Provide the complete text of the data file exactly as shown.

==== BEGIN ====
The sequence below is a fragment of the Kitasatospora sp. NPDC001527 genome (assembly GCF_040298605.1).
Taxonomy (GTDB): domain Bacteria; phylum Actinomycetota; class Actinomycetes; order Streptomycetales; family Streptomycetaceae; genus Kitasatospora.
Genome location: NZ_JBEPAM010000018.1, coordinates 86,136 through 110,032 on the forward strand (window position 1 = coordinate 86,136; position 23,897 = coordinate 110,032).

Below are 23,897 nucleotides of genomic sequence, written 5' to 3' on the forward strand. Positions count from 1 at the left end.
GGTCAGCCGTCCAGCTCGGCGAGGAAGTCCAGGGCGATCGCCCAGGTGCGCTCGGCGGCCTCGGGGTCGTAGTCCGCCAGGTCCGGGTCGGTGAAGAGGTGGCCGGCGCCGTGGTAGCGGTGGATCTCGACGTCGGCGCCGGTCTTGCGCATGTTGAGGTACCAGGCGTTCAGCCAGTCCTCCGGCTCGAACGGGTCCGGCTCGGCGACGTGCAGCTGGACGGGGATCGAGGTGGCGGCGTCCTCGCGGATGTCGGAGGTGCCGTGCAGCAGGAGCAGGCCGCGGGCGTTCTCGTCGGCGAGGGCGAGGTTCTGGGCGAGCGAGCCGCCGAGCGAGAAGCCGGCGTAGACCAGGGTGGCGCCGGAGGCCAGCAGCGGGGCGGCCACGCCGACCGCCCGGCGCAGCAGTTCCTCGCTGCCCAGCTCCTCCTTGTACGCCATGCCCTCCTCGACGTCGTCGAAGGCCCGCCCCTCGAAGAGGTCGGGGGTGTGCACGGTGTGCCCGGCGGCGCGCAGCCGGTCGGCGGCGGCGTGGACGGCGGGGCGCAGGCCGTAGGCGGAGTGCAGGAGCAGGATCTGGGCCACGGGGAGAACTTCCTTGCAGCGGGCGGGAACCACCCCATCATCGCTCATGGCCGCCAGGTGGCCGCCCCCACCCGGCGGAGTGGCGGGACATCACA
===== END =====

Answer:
The sequence below is a fragment of the Kitasatospora sp. NPDC001527 genome (assembly GCF_040298605.1).
Taxonomy (GTDB): domain Bacteria; phylum Actinomycetota; class Actinomycetes; order Streptomycetales; family Streptomycetaceae; genus Kitasatospora.
Genome location: NZ_JBEPAM010000018.1, coordinates 86,136 through 110,032 on the forward strand (window position 1 = coordinate 86,136; position 23,897 = coordinate 110,032).

Below are 23,897 nucleotides of genomic sequence, written 5' to 3' on the forward strand. Positions count from 1 at the left end.
GGTCAGCCGTCCAGCTCGGCGAGGAAGTCCAGGGCGATCGCCCAGGTGCGCTCGGCGGCCTCGGGGTCGTAGTCCGCCAGGTCCGGGTCGGTGAAGAGGTGGCCGGCGCCGTGGTAGCGGTGGATCTCGACGTCGGCGCCGGTCTTGCGCATGTTGAGGTACCAGGCGTTCAGCCAGTCCTCCGGCTCGAACGGGTCCGGCTCGGCGACGTGCAGCTGGACGGGGATCGAGGTGGCGGCGTCCTCGCGGATGTCGGAGGTGCCGTGCAGCAGGAGCAGGCCGCGGGCGTTCTCGTCGGCGAGGGCGAGGTTCTGGGCGAGCGAGCCGCCGAGCGAGAAGCCGGCGTAGACCAGGGTGGCGCCGGAGGCCAGCAGCGGGGCGGCCACGCCGACCGCCCGGCGCAGCAGTTCCTCGCTGCCCAGCTCCTCCTTGTACGCCATGCCCTCCTCGACGTCGTCGAAGGCCCGCCCCTCGAAGAGGTCGGGGGTGTGCACGGTGTGCCCGGCGGCGCGCAGCCGGTCGGCGGCGGCGTGGACGGCGGGGCGCAGGCCGTAGGCGGAGTGCAGGAGCAGGATCTGGGCCACGGGGAGAACTTCCTTGCAGCGGGCGGGAACCACCCCATCATCGCTCATGGCCGCCAGGTGGCCGCCCCCACCCGGCGGAGTGGCGGGACATCACA